Blind cave tetra

Blind cave tetra

Order: Characiformes

Family: Characidae

Astyanax mexicanus

It is a species of fish with an unclear taxonomic system. In literature on fishkeeping it can go to under different names. These discrepancies arose because the same fish was described as a separate species or subspecies. It was treated as a subspecies of A. fasciatus, but is now a separate species. It inhabits inland waters of Mexico and Guatemala and two US states – Texas and New Mexico. Its range in the southern US is expanding due to its use as bait. Prefers rocky and sandy bottoms of streams and small and large rivers.  The form inhabiting underwater caves is found Only in Mexico.

A characteristic feature of the form living in darkness is the lack of eyes and loss of body pigmentation. Lack of sense of sight is compensated by sharp smell and hearing. The body length of an adult fish does not exceed 12 cm, on average it grows up to 7.5 cm.

Commonly, the fish has a gray body, but the cave form has a pink and white body. Its natural diet consists of crustaceans, insects and ringworms, while the cave form feeds on invertebrates, which it finds with a strongly sharpened sense of smell. The Blind cave tetra uses a sensitive lateral line to detect small changes in water pressure around it, enabling it to navigate and get food. When the animal is placed in a new environment containing objects that it does not recognize, it begins to swim at a higher speed. In this way, it increases the lateral line stimulation enabling it to obtain information about the environment faster.

It is known that this fish creates a detailed spatial map of its surroundings, which it remembers.

It is a dioecious animal, very fertile. The female can lay up to 1000 eggs. Dimorphism is evident in the appearance of the anal fin. In the male it has a slightly curved edge, while in the female it is straight. In caves, the fry develop eyes in the early stages of life, but they disappear at a later stage of development. Individuals with eyes can interbreed with those without eyes giving fertile offspring. This makes this species an excellent model organism for studying convergent and parallel evolution, regressive evolution in cave animals, and the genetic basis of regressive traits. The standard variety living near the surface is not popular among aquarists, unlike the cave form. Initially, all aquarium specimens had been obtained from the natural environment, but this fish breeds perfectly in captivity, which is why its main exporter is now Asia. Interestingly, these fish begin to develop a silvery gloss on their sides, which may be the beginning of artificial adaptation to breeding outside the underground environment.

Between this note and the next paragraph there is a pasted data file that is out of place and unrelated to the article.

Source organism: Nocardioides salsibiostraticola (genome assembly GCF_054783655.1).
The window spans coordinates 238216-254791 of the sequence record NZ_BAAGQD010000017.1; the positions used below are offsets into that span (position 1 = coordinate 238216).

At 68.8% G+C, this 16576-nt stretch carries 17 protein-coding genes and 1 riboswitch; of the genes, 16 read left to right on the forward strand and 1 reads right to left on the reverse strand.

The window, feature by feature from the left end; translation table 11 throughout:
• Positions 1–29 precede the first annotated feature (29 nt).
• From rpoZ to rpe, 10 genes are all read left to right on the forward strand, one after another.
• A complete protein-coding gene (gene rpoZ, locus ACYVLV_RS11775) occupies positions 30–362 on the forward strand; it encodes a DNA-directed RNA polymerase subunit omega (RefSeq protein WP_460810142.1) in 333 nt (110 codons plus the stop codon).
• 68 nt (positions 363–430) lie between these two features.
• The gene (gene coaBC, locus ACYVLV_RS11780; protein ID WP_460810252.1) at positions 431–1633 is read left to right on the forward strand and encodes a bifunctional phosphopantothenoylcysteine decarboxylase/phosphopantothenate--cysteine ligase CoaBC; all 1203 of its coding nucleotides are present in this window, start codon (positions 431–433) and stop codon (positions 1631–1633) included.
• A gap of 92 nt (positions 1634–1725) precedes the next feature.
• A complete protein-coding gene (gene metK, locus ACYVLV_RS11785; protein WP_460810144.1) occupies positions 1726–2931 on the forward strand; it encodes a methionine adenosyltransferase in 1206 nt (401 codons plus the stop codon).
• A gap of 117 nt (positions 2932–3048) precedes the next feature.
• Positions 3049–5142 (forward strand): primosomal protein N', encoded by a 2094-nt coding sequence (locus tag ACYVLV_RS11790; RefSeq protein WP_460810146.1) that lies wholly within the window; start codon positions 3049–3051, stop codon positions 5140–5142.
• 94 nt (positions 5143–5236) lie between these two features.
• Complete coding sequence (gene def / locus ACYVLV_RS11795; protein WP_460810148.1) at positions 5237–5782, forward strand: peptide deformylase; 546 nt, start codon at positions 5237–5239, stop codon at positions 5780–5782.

A new diabetes medicine?

Due to the natural environmental conditions of this fish, it had to develop a number of metabolic adaptations to survive. In caves, it is difficult to have constant access to food, which is why it is important to accumulate reserves in the form of large amounts of fat and resistance to hunger. This fish shows symptoms typical of diabetes and non-alcoholic fatty liver disease, but there are no obvious health problems. The discovery of the genetic basis for adaptation to an extreme environment may lead to the development of new treatments for diabetes and other diseases. Scientists are focusing on changes in fish metabolism that allow them to go through very long periods without food. Large “supplies” of food occur most likely once a year during the flooding of caves. The Blind cave tetra feed then intensively and increase body fat, afterwards it uses stored fat as the next meal. To be able to increase fatness, allowing them to survive during a period of lack of food, they become insulin resistant. Biologists have identified a genetic mutation that is responsible for this resistance. Nevertheless, it will take a long time before the discovery of scientists will bring solutions for patients.

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